Wiktionary talk:Entry layout explained/archive 2002

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The current layout won't work as the etymology/thesaurus/quotation section could be different for each subdefinition.

One way to get around this is to use disambiguation like Wikipedia, or just by numbering separate articles so we would have dog(1), dog(2), dog(3) with the article dog pointing to all of these. --Imran 11:09 Dec 13, 2002 (UTC)

So, the basic definitions would be left on the main page but the etymology and usage examples would be on diambiguation pages?
Yes --Imran
That should work but for the most common usage, or words with very concrete etymology, should the entry remain on the main article? -- Tobes
Etymology could vary for different meaning of a word, I can't think of any English examples off the top of my head, but in Arabic the word for philosopher is sufi from the Greek suf (Wisdom), but the Arabic word for mystic is also sufi but it comes from an early arabic word rather than from the Greek root. So I think anything but the basic def. should be off in its own page. --Imran 00:48 Dec 14, 2002 (UTC)

I think that we should go for some form of standarized markup system for the individual sections (etymology, spellings, et al) as a dictionary will neccessarily be more standardized than an encyclopedia, it would also allow on the fly conversions of formatting.--Imran 11:09 Dec 13, 2002 (UTC)

Are you suggesting using something like XML (or a wiki equivalent), or simply standardizing entries using the existing syntax? XML is theoretically more attractive, especially when dealing with large numbers of entries, but it's not very practical for having random people create entries. If we stick to a simple template with headers and ordered lists, it should be fairly straightforward to pick out the individual sections with Perl or some other data mining tool if the need arises. -- Merphant
As long as we follow a standard it shouldn't matter how we do it. --Imran 00:48 Dec 14, 2002 (UTC)
I think at the moment it would be good to evolve a comprehensive template using the existing syntax and stick to it. Maybe we could put a link to the template specification in the edit page to make sure that it is followed. Perhaps later we could simplify things by modifying the edit page to provide different boxes for noun,verb,synonym,translation etc? Arvindn 11:43 Dec 20, 2002 (UTC)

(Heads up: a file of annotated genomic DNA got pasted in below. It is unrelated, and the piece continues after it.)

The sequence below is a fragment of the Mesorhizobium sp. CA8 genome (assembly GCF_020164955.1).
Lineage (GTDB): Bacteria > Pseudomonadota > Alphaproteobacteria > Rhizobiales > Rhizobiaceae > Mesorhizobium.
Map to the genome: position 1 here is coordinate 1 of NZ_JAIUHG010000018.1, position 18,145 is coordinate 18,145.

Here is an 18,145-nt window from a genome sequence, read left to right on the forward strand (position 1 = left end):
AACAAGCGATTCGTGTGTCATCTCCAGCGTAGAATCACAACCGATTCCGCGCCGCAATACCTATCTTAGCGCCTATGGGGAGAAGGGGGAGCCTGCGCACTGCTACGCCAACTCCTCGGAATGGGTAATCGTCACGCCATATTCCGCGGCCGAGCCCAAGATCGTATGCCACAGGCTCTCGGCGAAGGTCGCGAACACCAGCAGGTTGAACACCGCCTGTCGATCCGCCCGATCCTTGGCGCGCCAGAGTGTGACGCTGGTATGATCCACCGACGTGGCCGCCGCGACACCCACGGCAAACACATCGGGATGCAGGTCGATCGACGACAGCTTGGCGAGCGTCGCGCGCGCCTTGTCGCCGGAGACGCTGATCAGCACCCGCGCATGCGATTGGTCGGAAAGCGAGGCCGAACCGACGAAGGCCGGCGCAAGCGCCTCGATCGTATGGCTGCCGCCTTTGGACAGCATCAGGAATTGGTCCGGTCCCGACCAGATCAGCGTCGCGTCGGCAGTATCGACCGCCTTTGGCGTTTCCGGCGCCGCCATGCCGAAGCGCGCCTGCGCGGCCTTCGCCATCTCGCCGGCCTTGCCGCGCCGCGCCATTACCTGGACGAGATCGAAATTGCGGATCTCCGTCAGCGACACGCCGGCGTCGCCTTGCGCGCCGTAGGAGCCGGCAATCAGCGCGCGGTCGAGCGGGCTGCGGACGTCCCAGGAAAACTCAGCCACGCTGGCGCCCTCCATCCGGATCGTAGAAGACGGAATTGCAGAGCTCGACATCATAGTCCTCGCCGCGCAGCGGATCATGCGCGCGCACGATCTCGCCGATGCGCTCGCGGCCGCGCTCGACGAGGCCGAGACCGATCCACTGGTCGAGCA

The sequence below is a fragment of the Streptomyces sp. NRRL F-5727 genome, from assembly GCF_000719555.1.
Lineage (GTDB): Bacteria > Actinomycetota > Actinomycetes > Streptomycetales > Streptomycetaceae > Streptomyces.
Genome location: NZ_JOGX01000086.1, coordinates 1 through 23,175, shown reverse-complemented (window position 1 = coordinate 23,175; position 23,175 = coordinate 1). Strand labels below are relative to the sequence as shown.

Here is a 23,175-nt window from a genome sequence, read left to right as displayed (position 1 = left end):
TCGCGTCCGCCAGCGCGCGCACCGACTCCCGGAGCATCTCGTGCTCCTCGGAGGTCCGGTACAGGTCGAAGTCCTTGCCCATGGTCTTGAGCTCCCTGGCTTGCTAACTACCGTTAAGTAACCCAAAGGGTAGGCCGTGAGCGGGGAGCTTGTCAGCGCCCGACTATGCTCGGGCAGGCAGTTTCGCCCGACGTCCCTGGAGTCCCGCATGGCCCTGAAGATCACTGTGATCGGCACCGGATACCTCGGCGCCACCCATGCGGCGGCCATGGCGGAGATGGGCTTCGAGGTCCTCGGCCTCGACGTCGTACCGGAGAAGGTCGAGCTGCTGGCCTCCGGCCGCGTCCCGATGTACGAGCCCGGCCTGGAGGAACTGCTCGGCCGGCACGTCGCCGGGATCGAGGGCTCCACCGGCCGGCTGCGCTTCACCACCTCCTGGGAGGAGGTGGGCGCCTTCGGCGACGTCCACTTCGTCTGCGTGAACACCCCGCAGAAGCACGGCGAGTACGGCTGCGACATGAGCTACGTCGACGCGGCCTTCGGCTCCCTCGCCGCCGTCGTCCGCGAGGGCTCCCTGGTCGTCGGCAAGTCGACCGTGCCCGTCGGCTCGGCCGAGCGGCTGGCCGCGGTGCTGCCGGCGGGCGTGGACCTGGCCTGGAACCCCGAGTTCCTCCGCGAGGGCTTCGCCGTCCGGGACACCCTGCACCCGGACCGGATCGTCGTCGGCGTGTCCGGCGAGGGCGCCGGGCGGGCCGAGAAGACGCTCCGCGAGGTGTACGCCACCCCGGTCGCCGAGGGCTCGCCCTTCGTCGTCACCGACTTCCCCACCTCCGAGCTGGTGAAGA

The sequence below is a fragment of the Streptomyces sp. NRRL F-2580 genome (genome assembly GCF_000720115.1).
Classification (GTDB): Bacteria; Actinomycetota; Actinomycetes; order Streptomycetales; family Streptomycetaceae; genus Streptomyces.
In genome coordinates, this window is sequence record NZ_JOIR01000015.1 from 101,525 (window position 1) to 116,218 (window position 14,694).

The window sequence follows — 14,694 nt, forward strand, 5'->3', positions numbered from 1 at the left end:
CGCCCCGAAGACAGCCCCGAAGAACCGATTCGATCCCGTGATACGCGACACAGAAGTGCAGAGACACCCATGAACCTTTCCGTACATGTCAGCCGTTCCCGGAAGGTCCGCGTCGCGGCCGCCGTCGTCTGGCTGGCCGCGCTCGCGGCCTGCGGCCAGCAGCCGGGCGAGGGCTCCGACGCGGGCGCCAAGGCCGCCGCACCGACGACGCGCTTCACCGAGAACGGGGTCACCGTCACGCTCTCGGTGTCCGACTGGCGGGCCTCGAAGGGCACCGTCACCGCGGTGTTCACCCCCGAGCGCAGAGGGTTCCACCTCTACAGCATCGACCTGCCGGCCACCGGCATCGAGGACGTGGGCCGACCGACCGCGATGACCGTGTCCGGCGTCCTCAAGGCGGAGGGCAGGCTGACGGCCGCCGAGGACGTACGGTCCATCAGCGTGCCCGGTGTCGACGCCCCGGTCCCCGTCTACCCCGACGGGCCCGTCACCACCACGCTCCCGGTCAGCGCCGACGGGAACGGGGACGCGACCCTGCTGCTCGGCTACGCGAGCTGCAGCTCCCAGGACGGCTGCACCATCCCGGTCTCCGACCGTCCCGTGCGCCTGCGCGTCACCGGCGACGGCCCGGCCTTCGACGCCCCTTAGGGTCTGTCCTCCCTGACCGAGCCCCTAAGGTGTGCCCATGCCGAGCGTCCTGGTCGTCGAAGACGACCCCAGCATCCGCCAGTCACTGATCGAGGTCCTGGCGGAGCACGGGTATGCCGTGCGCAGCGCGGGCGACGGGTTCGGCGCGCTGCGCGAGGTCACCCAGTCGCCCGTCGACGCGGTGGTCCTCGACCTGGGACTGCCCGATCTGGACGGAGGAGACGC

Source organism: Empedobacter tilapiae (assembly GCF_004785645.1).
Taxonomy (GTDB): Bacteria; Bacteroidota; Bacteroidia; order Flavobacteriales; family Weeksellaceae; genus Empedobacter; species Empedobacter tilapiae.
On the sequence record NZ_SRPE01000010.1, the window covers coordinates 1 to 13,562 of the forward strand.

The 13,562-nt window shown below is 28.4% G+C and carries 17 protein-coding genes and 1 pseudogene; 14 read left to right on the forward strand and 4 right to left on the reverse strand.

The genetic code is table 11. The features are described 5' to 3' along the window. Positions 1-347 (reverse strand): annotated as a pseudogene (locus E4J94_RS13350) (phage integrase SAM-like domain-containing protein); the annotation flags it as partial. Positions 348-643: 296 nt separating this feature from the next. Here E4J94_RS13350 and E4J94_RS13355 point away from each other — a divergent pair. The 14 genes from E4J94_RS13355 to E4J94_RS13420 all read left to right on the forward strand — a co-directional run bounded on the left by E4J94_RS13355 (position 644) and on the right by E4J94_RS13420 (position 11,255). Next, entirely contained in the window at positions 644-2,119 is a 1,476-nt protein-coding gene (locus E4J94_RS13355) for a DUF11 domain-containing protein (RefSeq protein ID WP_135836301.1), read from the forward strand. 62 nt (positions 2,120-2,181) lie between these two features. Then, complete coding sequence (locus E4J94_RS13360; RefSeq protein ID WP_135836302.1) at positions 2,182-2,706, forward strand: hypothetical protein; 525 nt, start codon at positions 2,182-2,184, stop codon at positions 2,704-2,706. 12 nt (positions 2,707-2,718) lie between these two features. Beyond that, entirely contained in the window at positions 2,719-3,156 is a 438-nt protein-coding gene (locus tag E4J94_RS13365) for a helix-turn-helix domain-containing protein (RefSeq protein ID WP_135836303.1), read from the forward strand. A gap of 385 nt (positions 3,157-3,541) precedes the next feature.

Moving most of the Template article here leaving only the currently proposed template.

The ultimate goal of this page is to create a standard Wiktionary entry template that is flexible enough to handle multiple definitions, etymologies, synonyms, etc. and can thus be used for all Wiktionary entries. Since Wiktionary is so new, most entries tend to evolve on their own anyway, but please use this page as a guide. If you see something in a Wiktionary entry that works better than what is here, please incorporate it into this article.

Part of speech, e.g. noun

[Syllable1-Syllable2] pronunciation1 / pronunciation2

1. Definition text goes here.
Synonyms: synonym1, synonym2, synonym3.
Antonyms: antonym1, antonym2, antonym3.
2. Another definition, still a noun.
Synonyms: etc.

A different part of speech, e.g. verb

[Syllable1-Syllable2] pronunciation3 (if necessary)

3. Defintion for the verb; synonyms, as above.

== Etymology == Etymology details go here

== Translations ==

  1. Word (language code)-Complications with translation...
  2. Word (language code)

Thoughts on what to include, copied from "Wiktionary:Wiktionary Definition Standards" (defunct):

A definition template could consist of the following:

  • the word, including:
    • Word split up into syllables.